A North Queensland mother who took out a $10,000 loan to buy a used family car says she feels helpless after having to pay off a debt for a non-working vehicle.
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Michelle Thomas’ experience is one of a growing number of cases piling up before Queensland’s Office of Fair Trading (OFT) over used car sales, with consumer advocates saying vulnerable people are the most victimized.
Prolonged supply chain shortages in the global automotive industry since the onset of the COVID-19 pandemic have led to strong demand for used cars.
Ms Thomas said she bought her dream seven-seater car in Cairns in April for her large family, but her joy was cut short when it broke down a week later.
“There was something wrong,” she said.
“I just felt it, you know. I’ve been driving for over 20 years.”
Ms Thomas said she took her car to a mechanic a few weeks after purchase and found it had a major oil leak.
“They couldn’t diagnose the problem without cleaning all the oil out from under the engine,” she said.
“It would have cost me $1,600 and I didn’t have that kind of money lying around.”
She admitted that she had not carried out the necessary mechanical checks recommended before purchase, but had paid for an extended warranty.
Ms Thomas said after constant back and forth with the dealership, her car had been sitting at the dealership for months.
“Since then I’ve been waiting for them to fix it,” she said.
“I’m paying the loan and I’ve paid this extended warranty and it’s almost over.
“It’s been six months since I bought the car.”
Thousands of complaints statewide
The OFT said the car industry was one of the most criticized sectors in the state.
Across Queensland, it had received more than 13,000 complaints over the past five years, including 792 from Townsville and Cairns.
There were 34 lawsuits statewide during this period relating to the auto industry.
Jillian Williams of the North Queensland-based Aboriginal Consumer Support Network said the organization had been getting more and more calls from used car buyers.
“Right now it’s almost once a week,” Ms Williams said.
“It certainly happens very regularly on our doorstep – people struggling with a car loan or with a car they bought that broke down a few months after buying it.”
The consumer support group said people were particularly vulnerable because the used car market was so hot.
“In many cases we find that the cars themselves are very poor quality and not worth the cost or sale price they were sold for and they break down very quickly,” Ms Williams said.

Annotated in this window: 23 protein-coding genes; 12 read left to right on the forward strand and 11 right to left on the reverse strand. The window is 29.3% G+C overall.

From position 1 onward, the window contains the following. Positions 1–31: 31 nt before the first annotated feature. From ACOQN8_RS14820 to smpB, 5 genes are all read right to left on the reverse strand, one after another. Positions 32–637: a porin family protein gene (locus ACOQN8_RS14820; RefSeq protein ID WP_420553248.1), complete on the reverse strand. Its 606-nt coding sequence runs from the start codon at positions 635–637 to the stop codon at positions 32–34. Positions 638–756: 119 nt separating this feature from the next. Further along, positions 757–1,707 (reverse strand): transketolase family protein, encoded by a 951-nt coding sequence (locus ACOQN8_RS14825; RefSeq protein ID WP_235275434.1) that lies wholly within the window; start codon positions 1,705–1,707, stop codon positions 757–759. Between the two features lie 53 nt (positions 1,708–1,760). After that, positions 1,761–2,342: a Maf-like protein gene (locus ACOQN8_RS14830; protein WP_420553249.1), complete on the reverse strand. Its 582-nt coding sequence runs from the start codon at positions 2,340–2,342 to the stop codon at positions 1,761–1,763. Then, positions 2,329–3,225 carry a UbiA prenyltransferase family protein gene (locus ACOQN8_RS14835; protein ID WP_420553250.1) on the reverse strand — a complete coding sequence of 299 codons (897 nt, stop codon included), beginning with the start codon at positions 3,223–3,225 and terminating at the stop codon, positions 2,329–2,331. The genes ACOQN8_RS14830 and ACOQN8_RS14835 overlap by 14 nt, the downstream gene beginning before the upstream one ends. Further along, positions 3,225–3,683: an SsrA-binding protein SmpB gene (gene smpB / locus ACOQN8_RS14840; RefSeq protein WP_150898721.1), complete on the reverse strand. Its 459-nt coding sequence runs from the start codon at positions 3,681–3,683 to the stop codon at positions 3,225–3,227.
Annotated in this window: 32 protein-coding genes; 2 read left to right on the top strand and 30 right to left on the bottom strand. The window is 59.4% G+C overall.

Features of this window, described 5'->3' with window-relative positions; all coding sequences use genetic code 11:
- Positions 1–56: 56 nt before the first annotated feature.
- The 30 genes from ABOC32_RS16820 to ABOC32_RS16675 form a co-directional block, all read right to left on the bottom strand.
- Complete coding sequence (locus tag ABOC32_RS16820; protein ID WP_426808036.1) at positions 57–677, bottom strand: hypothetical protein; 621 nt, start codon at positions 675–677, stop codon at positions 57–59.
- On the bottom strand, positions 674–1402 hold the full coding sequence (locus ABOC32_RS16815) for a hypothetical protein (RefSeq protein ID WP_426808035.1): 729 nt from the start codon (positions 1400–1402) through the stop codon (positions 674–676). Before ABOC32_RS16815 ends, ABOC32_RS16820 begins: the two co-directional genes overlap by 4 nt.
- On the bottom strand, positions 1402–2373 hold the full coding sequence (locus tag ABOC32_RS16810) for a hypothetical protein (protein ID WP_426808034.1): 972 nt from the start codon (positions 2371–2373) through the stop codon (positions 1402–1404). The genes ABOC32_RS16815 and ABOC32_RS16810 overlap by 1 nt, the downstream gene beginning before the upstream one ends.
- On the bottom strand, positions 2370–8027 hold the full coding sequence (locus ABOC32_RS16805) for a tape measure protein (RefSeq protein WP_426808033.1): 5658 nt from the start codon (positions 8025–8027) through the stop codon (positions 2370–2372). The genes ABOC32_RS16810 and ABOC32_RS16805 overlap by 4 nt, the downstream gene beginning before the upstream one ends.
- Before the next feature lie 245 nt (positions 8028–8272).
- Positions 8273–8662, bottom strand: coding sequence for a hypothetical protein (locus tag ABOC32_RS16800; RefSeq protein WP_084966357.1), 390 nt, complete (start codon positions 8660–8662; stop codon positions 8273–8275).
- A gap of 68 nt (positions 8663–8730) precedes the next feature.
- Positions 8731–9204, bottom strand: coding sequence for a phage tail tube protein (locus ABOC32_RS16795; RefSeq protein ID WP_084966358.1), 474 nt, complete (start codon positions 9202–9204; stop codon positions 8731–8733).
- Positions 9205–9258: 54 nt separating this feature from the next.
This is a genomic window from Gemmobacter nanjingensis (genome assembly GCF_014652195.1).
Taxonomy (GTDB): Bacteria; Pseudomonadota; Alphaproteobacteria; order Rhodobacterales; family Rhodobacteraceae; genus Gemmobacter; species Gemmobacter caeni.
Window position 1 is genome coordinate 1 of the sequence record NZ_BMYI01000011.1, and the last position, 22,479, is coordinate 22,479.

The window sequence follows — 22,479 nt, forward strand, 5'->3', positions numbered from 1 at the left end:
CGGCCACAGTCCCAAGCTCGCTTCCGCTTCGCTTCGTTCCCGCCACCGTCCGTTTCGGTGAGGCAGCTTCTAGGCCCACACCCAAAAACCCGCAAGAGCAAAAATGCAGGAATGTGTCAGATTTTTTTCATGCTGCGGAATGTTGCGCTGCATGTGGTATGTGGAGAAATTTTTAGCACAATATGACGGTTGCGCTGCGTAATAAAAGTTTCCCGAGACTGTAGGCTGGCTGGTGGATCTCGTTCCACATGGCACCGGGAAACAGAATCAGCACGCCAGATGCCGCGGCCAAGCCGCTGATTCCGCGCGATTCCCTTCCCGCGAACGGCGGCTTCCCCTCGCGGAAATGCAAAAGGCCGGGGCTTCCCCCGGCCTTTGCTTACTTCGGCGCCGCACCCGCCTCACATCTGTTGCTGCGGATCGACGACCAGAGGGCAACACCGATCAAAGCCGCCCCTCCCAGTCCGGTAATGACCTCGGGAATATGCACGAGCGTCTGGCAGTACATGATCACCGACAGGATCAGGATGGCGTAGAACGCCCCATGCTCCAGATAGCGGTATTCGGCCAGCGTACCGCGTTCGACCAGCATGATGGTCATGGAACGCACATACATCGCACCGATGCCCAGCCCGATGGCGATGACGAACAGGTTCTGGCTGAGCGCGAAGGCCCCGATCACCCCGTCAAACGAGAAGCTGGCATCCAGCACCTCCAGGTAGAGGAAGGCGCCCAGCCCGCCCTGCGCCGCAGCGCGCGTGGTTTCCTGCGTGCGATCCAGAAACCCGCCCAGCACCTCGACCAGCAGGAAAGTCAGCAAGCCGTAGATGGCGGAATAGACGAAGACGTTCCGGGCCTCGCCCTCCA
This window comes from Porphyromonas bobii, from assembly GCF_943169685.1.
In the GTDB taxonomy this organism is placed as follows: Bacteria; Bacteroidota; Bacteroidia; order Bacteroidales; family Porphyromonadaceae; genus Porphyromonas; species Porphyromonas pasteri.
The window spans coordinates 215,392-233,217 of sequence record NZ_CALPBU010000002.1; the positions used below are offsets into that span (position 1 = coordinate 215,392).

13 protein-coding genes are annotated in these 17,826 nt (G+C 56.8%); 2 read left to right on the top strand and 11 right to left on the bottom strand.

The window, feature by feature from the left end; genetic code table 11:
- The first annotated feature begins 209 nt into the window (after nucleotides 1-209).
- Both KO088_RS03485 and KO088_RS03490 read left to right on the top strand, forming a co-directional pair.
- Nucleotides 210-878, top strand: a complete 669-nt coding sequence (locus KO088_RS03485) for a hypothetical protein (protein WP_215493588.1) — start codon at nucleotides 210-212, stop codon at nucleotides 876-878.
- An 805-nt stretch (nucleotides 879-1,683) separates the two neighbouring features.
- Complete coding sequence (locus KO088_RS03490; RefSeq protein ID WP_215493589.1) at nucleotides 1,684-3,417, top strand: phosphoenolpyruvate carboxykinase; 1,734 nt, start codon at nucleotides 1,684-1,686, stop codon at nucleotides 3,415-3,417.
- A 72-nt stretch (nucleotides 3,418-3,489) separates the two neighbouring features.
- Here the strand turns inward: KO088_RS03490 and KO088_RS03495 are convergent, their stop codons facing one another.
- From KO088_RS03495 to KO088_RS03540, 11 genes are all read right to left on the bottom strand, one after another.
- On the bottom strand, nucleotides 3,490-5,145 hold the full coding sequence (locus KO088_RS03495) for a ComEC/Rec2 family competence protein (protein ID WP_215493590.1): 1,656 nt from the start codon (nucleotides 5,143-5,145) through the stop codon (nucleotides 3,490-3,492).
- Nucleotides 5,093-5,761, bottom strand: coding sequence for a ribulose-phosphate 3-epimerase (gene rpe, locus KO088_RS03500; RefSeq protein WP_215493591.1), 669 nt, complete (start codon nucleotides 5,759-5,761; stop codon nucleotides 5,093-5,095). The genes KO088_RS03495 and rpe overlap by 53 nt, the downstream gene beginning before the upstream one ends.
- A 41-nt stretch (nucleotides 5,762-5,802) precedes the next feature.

“So people end up with a car they can’t drive and a loan they can’t pay back.
“I think some dealerships are definitely taking advantage of people who just don’t know about it.
“Most people in the community don’t know how to check whether a car is good quality or not. That’s a pretty expert area.”
The dealer responds
The car dealer Ms Thomas bought her car from said each vehicle had been independently inspected for a certificate of inspection.
“It is important to remember that we are selling used vehicles, which may be older vehicles and therefore more prone to problems,” a spokesperson said.
“We do our best to rectify any issues brought to our attention as soon as possible.
“There are three common problems we have with vehicles that break down after purchase: filling up with water when the car overheats and not fixing the problem early on; not checking the oil properly and overfilling the engine; and electrical problems.”
He said the majority of vehicles that have been sitting in their yard “for any length of time have not been under legal warranty and have in fact been misused by the customer.”
Lemon laws introduced
The Queensland Government introduced lemon laws in 2019 in a bid to provide better protection for people who buy used cars, but Ms Williams said the process of filing a claim in Civil Court and Queensland Administrative Authority (QCAT) was not straightforward.
She said the introduction of an ombudsman to investigate complaints would help.
“It should be free to the consumer with in-house mechanical experts who can inspect the vehicle,” Ms Williams said.
“The decisions must be binding on the concessionaire.”
Calls to Action
Consumer advocacy group Choice has looked into the matter and is calling for action to clean up the industry.
“[And] firmer and more consistent action by the OFT in Queensland against dealers who have received multiple complaints over many years,” Choice spokesman Jarni Blakkarly said.
“The same dealers come back again and again.
Mr. Blakkarly said the federal government also had a role to play.
“The government is currently looking to legislate tougher penalties under consumer safeguards where businesses fail to comply with Australian consumer law,” he said.
“So that’s something that could also potentially help people in that situation.”
Waiting in limbo
In the meantime, Ms Thomas borrowed a small car as she remained in limbo in her own vehicle.
“To be honest, I don’t know what to think. I’m just waiting,” she said.
She hopes others can learn from her experience.
“Just be careful where you buy cars from,” Ms. Thomas said.
“Take it for a test drive and get a check.”